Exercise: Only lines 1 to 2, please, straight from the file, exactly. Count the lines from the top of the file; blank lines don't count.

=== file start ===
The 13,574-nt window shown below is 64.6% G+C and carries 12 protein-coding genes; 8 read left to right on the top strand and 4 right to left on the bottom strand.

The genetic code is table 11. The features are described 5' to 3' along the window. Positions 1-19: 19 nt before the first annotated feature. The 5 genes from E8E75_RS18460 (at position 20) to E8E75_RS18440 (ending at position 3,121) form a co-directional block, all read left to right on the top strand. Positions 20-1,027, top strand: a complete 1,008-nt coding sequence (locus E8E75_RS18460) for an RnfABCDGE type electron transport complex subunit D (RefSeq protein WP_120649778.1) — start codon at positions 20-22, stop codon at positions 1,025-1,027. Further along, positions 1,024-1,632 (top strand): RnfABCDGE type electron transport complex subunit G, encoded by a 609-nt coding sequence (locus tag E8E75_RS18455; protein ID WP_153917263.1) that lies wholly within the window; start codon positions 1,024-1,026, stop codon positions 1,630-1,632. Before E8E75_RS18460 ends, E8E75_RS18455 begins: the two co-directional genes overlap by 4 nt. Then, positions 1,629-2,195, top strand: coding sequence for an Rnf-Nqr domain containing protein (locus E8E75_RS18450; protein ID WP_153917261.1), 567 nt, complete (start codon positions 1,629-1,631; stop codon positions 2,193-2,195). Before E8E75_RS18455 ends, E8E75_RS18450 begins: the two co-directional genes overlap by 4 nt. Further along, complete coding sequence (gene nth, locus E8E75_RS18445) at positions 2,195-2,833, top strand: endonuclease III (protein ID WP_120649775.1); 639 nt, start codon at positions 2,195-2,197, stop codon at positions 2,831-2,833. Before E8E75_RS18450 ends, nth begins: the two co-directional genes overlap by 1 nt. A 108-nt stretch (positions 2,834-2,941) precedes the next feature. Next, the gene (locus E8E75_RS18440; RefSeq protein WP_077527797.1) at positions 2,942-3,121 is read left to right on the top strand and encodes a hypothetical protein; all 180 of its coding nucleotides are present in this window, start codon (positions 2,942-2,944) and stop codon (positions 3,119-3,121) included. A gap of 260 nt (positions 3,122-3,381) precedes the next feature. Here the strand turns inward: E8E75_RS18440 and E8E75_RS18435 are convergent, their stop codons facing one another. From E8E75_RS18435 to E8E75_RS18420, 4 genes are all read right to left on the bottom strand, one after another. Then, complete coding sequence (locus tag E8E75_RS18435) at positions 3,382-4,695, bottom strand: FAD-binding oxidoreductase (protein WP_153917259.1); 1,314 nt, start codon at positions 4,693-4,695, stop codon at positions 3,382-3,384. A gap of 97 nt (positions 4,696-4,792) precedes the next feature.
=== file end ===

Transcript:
The 13,574-nt window shown below is 64.6% G+C and carries 12 protein-coding genes; 8 read left to right on the top strand and 4 right to left on the bottom strand.

The genetic code is table 11. The features are described 5' to 3' along the window. Positions 1-19: 19 nt before the first annotated feature. The 5 genes from E8E75_RS18460 (at position 20) to E8E75_RS18440 (ending at position 3,121) form a co-directional block, all read left to right on the top strand. Positions 20-1,027, top strand: a complete 1,008-nt coding sequence (locus E8E75_RS18460) for an RnfABCDGE type electron transport complex subunit D (RefSeq protein WP_120649778.1) — start codon at positions 20-22, stop codon at positions 1,025-1,027. Further along, positions 1,024-1,632 (top strand): RnfABCDGE type electron transport complex subunit G, encoded by a 609-nt coding sequence (locus tag E8E75_RS18455; protein ID WP_153917263.1) that lies wholly within the window; start codon positions 1,024-1,026, stop codon positions 1,630-1,632. Before E8E75_RS18460 ends, E8E75_RS18455 begins: the two co-directional genes overlap by 4 nt. Then, positions 1,629-2,195, top strand: coding sequence for an Rnf-Nqr domain containing protein (locus E8E75_RS18450; protein ID WP_153917261.1), 567 nt, complete (start codon positions 1,629-1,631; stop codon positions 2,193-2,195). Before E8E75_RS18455 ends, E8E75_RS18450 begins: the two co-directional genes overlap by 4 nt. Further along, complete coding sequence (gene nth, locus E8E75_RS18445) at positions 2,195-2,833, top strand: endonuclease III (protein ID WP_120649775.1); 639 nt, start codon at positions 2,195-2,197, stop codon at positions 2,831-2,833. Before E8E75_RS18450 ends, nth begins: the two co-directional genes overlap by 1 nt. A 108-nt stretch (positions 2,834-2,941) precedes the next feature. Next, the gene (locus E8E75_RS18440; RefSeq protein WP_077527797.1) at positions 2,942-3,121 is read left to right on the top strand and encodes a hypothetical protein; all 180 of its coding nucleotides are present in this window, start codon (positions 2,942-2,944) and stop codon (positions 3,119-3,121) included. A gap of 260 nt (positions 3,122-3,381) precedes the next feature. Here the strand turns inward: E8E75_RS18440 and E8E75_RS18435 are convergent, their stop codons facing one another. From E8E75_RS18435 to E8E75_RS18420, 4 genes are all read right to left on the bottom strand, one after another. Then, complete coding sequence (locus tag E8E75_RS18435) at positions 3,382-4,695, bottom strand: FAD-binding oxidoreductase (protein WP_153917259.1); 1,314 nt, start codon at positions 4,693-4,695, stop codon at positions 3,382-3,384. A gap of 97 nt (positions 4,696-4,792) precedes the next feature.